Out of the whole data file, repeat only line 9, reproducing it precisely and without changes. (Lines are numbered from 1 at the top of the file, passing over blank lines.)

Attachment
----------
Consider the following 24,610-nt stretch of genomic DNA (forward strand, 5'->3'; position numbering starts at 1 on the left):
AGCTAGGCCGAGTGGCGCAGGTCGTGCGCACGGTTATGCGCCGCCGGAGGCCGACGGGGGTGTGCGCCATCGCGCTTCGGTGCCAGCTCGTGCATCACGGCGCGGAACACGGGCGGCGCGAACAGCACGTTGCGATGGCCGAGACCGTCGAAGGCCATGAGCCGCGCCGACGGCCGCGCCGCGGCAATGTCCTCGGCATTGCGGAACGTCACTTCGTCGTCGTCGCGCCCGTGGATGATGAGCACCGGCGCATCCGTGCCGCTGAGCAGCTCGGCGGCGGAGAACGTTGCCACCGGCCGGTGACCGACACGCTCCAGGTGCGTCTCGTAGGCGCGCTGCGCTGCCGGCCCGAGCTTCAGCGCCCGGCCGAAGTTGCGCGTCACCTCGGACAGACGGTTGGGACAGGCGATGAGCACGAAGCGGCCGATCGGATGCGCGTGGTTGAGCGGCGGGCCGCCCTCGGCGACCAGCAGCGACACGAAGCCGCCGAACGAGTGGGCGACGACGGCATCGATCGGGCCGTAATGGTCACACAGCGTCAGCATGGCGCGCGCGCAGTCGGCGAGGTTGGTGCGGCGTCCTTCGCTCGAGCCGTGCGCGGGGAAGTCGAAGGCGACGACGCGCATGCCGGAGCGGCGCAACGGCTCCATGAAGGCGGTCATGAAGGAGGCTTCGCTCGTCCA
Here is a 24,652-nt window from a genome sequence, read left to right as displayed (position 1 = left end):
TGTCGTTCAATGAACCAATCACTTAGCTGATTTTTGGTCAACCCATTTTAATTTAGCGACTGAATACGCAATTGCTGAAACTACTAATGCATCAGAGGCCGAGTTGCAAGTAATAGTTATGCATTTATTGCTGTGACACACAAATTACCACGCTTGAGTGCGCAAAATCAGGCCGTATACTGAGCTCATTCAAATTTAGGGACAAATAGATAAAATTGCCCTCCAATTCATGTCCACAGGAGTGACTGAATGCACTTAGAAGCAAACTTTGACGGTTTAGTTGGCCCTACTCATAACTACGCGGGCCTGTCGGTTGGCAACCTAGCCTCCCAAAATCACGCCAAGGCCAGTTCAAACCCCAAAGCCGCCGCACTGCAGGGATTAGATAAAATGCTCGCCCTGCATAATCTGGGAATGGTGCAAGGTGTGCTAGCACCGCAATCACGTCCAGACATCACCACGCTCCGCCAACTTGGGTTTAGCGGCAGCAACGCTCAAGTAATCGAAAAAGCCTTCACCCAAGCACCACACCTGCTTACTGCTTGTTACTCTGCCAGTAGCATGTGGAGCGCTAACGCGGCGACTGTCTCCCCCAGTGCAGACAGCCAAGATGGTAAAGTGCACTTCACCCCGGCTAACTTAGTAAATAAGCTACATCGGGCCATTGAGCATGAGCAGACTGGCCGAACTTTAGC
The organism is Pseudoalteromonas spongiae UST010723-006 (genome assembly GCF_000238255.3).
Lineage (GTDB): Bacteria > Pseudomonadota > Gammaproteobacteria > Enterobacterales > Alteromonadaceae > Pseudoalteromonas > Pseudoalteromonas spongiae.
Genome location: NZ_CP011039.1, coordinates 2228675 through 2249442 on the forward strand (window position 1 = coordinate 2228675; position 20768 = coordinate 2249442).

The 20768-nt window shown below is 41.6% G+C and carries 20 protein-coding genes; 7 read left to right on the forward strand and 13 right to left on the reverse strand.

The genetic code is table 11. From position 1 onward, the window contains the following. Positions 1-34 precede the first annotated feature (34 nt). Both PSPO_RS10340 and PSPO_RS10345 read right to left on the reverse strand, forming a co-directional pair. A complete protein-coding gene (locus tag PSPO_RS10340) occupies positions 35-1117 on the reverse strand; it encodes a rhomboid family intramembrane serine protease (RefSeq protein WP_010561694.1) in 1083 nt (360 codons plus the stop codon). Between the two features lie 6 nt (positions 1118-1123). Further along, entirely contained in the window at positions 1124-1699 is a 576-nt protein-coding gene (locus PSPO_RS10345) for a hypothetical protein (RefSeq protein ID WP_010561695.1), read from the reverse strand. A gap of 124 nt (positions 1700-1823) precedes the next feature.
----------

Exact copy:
The genetic code is table 11. From position 1 onward, the window contains the following. Positions 1-34 precede the first annotated feature (34 nt). Both PSPO_RS10340 and PSPO_RS10345 read right to left on the reverse strand, forming a co-directional pair. A complete protein-coding gene (locus tag PSPO_RS10340) occupies positions 35-1117 on the reverse strand; it encodes a rhomboid family intramembrane serine protease (RefSeq protein WP_010561694.1) in 1083 nt (360 codons plus the stop codon). Between the two features lie 6 nt (positions 1118-1123). Further along, entirely contained in the window at positions 1124-1699 is a 576-nt protein-coding gene (locus PSPO_RS10345) for a hypothetical protein (RefSeq protein ID WP_010561695.1), read from the reverse strand. A gap of 124 nt (positions 1700-1823) precedes the next feature.